It has actually been long enough since I've seen this that it's almost new to me again, despite a few odds and ends I remembered, when I saw it as a kid, probably around 10 or 11 years old. That said, although I didn't quite remember everything, my memories of it are quite fond. It's like when you go on vacation without a camera, then years later, remember it being fun, but don't remember a lot of specifics.
Moving on, however, 'City Slickers' introduces us to Mitch Robbins (Billy Crystal), Ed Furrilo (Bruno Kirby) and Phil Berquist (Daniel Stern), running from the bulls in Spain; just one of several adventure trips the trio makes in order to escape their mundane, everyday. Mitch hates his job, Phil hates his marriage, and Ed just isn't ready to settle down.
On Mitch's 39th birthday, Phil and Ed talk Mitch into checking out a two-week cattle drive from New Mexico to Colorado. Mitch's wife, Barbara (Patricia Wettig), eventually convinces him, thinking it's something he needs, as he's been a bit of a downer lately. So, indeed, this is another one of those movies like 'Wild Hogs' or 'The World's End', largely about a group of middle-aged men, trying to recapture their youth, or at least do some soul searching in the process. I tend to have a bit of a soft spot for these types of movies, and perhaps this is where it all started, because this is one of the best of them.
Upon arrival in New Mexico, the three guys are introduced to ranch owner, Clay Stone (Noble Willingham); Barry and Ira Shalowitz (Josh Mostel and David Paymer, respectively), who are brothers loosely based on famous ice cream brothers, Ben & Jerry; a young woman named Bonnie Rayburn (Helen Slater); a father-son dentist team, Ben and Steve Jessup (Bill Henderson and Phill Lewis, respectively); and last, but certainly not least, a real, rough and tough cowboy named Curly (Jack Palance), whose performance is pretty great here. I seemed to remember his character just being kind of a jerk towards the guys, but I gotta say, this viewing showed me how likable he really was.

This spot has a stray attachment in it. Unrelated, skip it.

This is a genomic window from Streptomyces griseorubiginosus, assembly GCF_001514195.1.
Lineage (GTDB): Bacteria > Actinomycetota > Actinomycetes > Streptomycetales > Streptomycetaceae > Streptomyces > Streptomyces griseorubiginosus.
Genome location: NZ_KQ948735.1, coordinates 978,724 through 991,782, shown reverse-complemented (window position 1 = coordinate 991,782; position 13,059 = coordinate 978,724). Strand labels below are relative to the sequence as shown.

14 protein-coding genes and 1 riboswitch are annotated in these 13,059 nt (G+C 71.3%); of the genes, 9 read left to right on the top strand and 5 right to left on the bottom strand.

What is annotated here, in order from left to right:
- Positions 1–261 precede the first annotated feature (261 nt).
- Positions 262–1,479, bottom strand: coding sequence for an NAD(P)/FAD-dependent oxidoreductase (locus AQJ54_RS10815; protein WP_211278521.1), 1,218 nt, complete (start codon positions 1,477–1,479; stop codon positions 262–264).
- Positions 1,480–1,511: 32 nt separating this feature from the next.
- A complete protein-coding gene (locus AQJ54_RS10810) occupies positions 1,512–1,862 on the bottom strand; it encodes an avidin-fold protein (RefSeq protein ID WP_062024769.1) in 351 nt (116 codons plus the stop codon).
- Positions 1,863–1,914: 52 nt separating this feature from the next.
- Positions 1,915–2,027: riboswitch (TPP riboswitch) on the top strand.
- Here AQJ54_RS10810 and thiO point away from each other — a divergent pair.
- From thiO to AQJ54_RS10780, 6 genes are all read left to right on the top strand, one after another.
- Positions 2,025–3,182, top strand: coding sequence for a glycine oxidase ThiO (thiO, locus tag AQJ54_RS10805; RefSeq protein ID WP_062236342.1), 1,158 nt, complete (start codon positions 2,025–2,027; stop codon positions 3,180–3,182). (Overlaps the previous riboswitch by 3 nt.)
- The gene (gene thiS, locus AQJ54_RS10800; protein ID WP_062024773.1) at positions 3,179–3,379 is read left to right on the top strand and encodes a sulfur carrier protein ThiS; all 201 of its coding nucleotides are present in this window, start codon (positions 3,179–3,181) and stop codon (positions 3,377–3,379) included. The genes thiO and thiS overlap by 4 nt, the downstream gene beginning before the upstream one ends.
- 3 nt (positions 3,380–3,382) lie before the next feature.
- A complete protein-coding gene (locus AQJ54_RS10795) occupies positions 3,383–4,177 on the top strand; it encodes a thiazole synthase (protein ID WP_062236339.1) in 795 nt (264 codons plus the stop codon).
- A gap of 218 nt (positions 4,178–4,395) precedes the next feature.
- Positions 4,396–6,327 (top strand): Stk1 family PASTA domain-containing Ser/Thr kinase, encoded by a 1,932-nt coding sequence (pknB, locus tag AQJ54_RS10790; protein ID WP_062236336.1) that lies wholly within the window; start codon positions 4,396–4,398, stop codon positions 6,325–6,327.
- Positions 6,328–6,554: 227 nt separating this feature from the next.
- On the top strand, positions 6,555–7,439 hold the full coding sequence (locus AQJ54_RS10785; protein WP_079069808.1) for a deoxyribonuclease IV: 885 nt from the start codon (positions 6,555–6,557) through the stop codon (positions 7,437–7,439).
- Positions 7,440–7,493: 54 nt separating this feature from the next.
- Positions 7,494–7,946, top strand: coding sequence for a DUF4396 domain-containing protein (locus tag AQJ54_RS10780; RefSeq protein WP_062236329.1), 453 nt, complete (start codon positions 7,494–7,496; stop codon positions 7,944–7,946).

Most of the adventure comes into play after Mitch accidentally causes a stampede while camping, and much of the rest is the group trying to find and round these cattle up, all while developing their respective characters through the experience. I will warn though, there is a calf born here who Mitch takes under his wing, and it really melts the heart - especially when it's given the name Norman, and you see Crystal treat this animal with all the love and respect you have for your family pet. Norman is adorable, and if you were to ever tell me I'd ever say that about a calf, I'd say you were crazy. It wasn't enough to turn me off of burgers, but dammit, Norman's cute!
This move doesn't come without a couple of villains, in the names of Jeff and T.R. (Kyle Secor and Dean Hallo, respectively), but they're basically just bullies through the film. The real challenge here is a men vs nature story combined with a bit of man vs himself and his own mortality. But it does it in a very comedic way, and although I wouldn't call this a dark comedy, I would say it definitely has its moments. One scene involving one particular death actually had me laughing pretty good. This is a great example of a comedy from that era that doesn't have much, if any, moments of cultural ignorance (that I caught, anyway), and I highly recommend giving it a check-out if you need a little slice-of-life comedy in your own life.